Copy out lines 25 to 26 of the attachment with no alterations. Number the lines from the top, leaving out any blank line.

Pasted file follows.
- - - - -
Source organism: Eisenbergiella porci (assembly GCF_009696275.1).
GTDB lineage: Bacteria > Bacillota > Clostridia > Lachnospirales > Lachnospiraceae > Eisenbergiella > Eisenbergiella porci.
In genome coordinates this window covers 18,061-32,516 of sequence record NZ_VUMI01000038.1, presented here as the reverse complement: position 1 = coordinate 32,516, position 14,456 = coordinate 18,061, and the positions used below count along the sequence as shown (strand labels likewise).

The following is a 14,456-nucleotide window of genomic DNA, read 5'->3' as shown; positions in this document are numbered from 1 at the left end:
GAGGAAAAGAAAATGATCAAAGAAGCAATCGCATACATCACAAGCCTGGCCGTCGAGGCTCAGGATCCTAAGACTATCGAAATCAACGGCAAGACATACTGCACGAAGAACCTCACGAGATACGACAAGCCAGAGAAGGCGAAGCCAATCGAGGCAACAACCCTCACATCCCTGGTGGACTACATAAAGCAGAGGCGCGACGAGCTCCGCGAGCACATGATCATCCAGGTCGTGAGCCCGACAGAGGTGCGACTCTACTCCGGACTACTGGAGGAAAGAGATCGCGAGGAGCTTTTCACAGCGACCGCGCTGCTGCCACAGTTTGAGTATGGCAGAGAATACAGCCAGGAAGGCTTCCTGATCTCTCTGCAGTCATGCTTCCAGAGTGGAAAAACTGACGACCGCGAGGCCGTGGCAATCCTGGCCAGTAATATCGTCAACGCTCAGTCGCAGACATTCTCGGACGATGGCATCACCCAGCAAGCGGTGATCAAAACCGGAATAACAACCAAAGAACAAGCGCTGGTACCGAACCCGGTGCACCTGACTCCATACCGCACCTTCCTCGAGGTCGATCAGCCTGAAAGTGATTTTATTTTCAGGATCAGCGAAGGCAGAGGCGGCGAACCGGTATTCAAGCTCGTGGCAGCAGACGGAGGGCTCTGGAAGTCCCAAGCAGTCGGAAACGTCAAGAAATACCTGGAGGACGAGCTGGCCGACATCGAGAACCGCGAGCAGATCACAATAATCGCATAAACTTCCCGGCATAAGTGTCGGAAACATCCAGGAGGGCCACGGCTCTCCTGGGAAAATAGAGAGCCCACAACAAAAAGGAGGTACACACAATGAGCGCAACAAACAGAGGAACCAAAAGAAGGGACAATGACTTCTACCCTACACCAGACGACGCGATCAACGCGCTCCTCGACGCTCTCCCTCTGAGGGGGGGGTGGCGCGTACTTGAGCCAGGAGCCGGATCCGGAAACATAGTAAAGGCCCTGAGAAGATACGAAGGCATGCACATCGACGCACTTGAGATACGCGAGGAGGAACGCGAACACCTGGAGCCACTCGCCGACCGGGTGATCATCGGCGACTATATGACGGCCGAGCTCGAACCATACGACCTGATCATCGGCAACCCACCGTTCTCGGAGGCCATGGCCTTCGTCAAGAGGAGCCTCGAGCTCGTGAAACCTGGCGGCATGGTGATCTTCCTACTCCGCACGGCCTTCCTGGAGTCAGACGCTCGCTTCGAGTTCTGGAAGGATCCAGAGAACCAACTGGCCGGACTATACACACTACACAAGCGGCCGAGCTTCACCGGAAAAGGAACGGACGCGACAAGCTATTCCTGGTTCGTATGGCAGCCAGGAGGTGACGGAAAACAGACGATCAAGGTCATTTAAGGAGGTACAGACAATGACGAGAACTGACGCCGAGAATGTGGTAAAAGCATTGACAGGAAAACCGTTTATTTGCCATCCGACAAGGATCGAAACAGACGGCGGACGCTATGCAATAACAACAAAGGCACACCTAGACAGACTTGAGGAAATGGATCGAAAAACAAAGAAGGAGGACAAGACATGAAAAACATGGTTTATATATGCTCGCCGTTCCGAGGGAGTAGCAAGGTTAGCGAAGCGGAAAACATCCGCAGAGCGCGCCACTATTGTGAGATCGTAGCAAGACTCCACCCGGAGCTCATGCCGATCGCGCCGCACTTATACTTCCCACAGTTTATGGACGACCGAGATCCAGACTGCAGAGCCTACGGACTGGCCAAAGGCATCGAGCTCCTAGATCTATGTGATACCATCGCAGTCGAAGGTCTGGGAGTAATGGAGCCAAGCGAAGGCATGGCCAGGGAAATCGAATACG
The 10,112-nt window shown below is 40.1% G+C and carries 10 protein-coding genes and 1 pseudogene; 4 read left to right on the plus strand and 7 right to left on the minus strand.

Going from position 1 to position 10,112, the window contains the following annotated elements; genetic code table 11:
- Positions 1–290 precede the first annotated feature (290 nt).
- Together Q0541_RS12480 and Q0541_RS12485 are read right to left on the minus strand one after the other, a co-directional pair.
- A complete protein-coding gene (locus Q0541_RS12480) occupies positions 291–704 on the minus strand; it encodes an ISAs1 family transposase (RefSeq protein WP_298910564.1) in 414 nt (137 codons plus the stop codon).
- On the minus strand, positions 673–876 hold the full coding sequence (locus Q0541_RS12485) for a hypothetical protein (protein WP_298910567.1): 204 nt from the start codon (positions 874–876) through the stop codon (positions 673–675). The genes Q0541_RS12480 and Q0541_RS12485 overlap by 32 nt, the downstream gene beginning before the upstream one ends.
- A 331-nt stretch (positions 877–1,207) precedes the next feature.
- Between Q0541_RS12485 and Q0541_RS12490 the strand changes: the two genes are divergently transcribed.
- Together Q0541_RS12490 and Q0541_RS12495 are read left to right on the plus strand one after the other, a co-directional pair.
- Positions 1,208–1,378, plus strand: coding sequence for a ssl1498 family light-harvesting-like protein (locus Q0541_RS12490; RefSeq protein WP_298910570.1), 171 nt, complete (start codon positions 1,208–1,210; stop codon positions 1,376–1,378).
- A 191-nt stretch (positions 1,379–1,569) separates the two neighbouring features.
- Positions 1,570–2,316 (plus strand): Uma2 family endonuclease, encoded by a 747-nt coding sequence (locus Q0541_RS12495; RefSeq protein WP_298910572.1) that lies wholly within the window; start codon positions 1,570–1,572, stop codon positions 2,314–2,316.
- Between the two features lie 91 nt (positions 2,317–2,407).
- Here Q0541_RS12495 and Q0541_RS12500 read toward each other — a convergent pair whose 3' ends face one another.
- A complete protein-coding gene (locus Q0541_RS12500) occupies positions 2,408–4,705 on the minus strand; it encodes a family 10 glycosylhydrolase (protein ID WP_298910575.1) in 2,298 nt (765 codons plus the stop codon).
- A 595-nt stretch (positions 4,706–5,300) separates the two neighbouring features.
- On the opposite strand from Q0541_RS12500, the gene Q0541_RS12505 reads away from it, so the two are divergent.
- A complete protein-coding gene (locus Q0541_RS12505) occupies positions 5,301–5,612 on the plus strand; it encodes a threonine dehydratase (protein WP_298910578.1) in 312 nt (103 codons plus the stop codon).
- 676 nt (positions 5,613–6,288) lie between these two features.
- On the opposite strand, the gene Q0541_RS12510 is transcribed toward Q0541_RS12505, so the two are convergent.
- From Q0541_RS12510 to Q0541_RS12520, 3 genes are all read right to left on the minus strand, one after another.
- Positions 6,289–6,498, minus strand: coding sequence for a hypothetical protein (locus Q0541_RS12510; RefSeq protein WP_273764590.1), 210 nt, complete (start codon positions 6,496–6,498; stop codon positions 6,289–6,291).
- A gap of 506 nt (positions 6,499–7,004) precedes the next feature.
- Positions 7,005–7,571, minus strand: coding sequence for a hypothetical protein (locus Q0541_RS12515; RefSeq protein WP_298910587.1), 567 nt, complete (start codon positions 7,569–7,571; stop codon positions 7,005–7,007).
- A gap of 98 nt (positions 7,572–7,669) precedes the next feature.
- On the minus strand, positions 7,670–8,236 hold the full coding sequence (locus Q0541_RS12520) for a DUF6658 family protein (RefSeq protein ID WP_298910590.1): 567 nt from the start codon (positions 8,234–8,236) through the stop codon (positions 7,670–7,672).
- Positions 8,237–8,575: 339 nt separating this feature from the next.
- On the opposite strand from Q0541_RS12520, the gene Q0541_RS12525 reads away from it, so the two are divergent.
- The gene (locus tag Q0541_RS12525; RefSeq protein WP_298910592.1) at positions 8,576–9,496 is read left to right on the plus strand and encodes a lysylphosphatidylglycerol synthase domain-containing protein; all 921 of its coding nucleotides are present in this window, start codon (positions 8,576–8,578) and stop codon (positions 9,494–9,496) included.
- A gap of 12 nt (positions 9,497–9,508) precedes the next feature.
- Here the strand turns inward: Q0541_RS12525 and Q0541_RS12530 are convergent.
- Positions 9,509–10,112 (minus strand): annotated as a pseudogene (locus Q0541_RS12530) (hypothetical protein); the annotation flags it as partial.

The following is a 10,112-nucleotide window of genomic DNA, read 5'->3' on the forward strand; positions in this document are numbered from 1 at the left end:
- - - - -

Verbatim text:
- On the opposite strand, the gene Q0541_RS12510 is transcribed toward Q0541_RS12505, so the two are convergent.
- From Q0541_RS12510 to Q0541_RS12520, 3 genes are all read right to left on the minus strand, one after another.